We examine the relative ability of simple inflation targeting (IT) and price level targeting (PLT) monetary policy rules to minimize both inflation variability and business cycle fluctuations in Canada for shocks that have important consequences for global commodity prices.
Staff working papers
Are Bygones not Bygones? Modeling Price Level Targeting with an Escape Clause and Lessons from the Gold StandardLike the gold standard, price level targeting (PT) involves not letting past deviations of inflation be bygones; both regimes return the price level (or price of gold) to its target. The experience of suspension of the gold standard in World War I, resumption in the 1920s (for some countries at a different parity), and final abandonment is reviewed.
It has long been a subject of debate among economists as to whether different methods of financing government expenditures—issuing bonds or raising taxes—will bring about different effects on the economy. The purpose of this technical report is to quantify the substitution effects brought about by tax rate changes and to see to what extent they […]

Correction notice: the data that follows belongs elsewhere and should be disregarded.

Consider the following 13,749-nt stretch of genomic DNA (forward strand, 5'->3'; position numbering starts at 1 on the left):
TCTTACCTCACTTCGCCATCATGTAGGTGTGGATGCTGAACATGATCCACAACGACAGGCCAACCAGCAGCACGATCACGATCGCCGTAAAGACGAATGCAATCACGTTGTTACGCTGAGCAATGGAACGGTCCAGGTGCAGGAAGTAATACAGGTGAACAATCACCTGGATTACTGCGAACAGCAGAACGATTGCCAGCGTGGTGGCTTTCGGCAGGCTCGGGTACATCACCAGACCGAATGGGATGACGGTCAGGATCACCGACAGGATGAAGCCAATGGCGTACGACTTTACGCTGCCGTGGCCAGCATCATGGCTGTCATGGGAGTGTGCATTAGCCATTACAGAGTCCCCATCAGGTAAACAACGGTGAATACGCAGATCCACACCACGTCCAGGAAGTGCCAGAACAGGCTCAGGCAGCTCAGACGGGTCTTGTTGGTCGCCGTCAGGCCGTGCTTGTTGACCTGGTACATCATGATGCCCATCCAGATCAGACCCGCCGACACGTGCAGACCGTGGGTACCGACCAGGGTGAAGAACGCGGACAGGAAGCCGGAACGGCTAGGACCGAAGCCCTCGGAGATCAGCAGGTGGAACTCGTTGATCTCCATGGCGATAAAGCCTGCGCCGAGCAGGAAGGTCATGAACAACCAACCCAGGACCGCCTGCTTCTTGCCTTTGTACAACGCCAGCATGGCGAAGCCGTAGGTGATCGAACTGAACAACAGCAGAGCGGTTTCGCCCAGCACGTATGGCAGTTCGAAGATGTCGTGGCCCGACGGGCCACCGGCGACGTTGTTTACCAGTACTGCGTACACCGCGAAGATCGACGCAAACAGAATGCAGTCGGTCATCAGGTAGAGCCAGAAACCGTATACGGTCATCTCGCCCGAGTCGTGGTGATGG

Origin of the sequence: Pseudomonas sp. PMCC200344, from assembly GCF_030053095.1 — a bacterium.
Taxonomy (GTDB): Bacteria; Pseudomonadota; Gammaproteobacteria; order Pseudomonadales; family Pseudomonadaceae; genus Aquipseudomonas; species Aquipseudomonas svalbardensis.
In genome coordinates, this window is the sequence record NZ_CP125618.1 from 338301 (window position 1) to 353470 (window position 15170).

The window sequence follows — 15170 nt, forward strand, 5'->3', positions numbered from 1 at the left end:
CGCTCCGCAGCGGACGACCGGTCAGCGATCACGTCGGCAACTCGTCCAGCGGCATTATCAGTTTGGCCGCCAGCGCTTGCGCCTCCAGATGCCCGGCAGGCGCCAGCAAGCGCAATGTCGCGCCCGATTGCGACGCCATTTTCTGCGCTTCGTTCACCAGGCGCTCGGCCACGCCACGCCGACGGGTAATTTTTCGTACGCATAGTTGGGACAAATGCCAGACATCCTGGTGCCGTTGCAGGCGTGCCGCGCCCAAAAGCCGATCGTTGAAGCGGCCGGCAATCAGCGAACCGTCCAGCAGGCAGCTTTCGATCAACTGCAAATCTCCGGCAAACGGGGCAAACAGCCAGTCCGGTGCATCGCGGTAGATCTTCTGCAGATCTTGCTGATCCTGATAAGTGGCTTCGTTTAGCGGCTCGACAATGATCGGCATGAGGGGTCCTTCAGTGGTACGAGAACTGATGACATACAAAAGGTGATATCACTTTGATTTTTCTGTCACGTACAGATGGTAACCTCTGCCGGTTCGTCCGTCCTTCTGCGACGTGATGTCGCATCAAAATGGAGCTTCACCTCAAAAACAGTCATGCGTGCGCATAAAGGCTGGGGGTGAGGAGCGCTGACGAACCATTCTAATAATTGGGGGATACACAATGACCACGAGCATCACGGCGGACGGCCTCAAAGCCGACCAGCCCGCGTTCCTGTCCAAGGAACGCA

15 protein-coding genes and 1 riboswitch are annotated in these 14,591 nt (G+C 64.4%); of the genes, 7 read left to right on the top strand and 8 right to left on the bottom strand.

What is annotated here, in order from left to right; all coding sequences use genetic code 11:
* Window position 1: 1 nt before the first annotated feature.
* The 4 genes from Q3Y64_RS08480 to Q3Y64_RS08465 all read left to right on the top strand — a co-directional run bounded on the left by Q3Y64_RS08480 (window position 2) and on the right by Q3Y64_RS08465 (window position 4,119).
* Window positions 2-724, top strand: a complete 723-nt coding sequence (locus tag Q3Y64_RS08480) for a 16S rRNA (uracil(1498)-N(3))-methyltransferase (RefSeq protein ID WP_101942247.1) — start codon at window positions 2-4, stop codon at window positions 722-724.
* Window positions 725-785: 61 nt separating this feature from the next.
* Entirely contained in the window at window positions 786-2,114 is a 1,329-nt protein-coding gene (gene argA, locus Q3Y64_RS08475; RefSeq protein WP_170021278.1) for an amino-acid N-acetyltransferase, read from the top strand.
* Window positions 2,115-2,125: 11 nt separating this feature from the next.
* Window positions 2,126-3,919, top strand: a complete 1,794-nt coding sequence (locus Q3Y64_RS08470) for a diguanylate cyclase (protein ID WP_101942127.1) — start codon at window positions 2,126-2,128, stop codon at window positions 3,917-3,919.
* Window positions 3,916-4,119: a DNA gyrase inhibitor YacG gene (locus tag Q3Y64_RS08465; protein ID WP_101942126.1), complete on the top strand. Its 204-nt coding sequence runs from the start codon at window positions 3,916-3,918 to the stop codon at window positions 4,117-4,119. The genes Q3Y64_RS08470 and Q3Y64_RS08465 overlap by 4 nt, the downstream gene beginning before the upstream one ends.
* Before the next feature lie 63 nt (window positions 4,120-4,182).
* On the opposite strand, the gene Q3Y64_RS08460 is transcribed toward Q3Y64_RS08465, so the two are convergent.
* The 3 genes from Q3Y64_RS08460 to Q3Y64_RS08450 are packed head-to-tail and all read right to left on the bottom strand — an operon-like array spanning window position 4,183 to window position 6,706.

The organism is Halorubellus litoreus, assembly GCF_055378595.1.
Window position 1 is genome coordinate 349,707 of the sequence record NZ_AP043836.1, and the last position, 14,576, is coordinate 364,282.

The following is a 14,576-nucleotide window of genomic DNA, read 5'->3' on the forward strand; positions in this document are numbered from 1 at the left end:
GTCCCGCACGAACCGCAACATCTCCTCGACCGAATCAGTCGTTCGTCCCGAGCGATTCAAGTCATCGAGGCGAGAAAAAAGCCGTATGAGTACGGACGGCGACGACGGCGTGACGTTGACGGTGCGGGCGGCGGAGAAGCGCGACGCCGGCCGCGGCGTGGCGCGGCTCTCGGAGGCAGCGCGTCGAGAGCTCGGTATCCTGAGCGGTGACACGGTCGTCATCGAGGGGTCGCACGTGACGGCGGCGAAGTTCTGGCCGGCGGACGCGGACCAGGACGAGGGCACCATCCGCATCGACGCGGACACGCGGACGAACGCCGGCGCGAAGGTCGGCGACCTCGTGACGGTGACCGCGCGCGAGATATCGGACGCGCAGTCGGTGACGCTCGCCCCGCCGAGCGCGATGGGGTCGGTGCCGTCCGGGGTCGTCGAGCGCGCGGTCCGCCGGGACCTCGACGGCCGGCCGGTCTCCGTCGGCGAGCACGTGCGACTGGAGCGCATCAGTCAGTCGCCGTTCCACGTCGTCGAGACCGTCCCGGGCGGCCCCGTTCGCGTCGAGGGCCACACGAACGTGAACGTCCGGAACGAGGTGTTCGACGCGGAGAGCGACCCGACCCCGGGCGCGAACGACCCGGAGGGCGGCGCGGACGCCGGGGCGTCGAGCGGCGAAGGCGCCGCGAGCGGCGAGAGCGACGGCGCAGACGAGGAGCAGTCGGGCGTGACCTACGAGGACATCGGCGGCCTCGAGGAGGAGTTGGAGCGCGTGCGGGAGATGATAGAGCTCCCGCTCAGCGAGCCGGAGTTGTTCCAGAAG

This paper analyzes the dynamic behaviour of a country's economy under different policy regimes, by examining the cyclical effects that occur when certain intermediate macroeconomic targets are adopted. To highlight the differences in the adjustment paths that result, the study deliberately limits policy choice: either money supply or nominal income as targets, and either real […]
Bank of Canada Review articles
June 19, 2008 Despite having the world's largest GDP when measured in terms of purchasing-power parities, the third-largest share in world exports, and the world's largest foreign exchange reserves, China has only a minor role in the global financial system. Its banks have a modest international presence; China's currency, the renminbi, is virtually not used outside the country; and Chinese capital markets are not a significant source of financing for foreign borrowers. China's modest level of integration into the global financial system is explained by the emphasis given to domestic policy priorities. As the Chinese economy matures, and as reforms strengthen the domestic financial system, China will become more important in global financial markets. Changes are already occurring as China's financial might is being channeled towards overseas investments, and the authorities have committed to greater exchange rate flexibility. These changes will facilitate integration into the global financial system. In this article, the authors describe the current situation and speculate on the future evolution of Chinese financial institutions and markets.